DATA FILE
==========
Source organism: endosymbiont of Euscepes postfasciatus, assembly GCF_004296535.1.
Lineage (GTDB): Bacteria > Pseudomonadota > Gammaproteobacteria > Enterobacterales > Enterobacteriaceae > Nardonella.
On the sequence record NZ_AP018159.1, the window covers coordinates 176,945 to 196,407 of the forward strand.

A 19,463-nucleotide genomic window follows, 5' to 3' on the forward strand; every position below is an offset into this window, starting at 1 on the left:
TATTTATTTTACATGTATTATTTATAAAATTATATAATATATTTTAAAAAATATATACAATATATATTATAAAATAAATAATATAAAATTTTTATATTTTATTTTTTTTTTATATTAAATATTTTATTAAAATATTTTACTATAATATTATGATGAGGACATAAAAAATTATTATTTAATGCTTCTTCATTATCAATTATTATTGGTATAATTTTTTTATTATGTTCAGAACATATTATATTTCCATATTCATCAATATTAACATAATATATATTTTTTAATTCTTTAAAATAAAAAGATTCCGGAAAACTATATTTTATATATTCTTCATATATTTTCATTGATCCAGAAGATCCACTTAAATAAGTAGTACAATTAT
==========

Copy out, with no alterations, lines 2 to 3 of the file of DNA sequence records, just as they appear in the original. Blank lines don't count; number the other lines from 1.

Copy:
Lineage (GTDB): Bacteria > Pseudomonadota > Gammaproteobacteria > Enterobacterales > Enterobacteriaceae > Nardonella.
On the sequence record NZ_AP018159.1, the window covers coordinates 176,945 to 196,407 of the forward strand.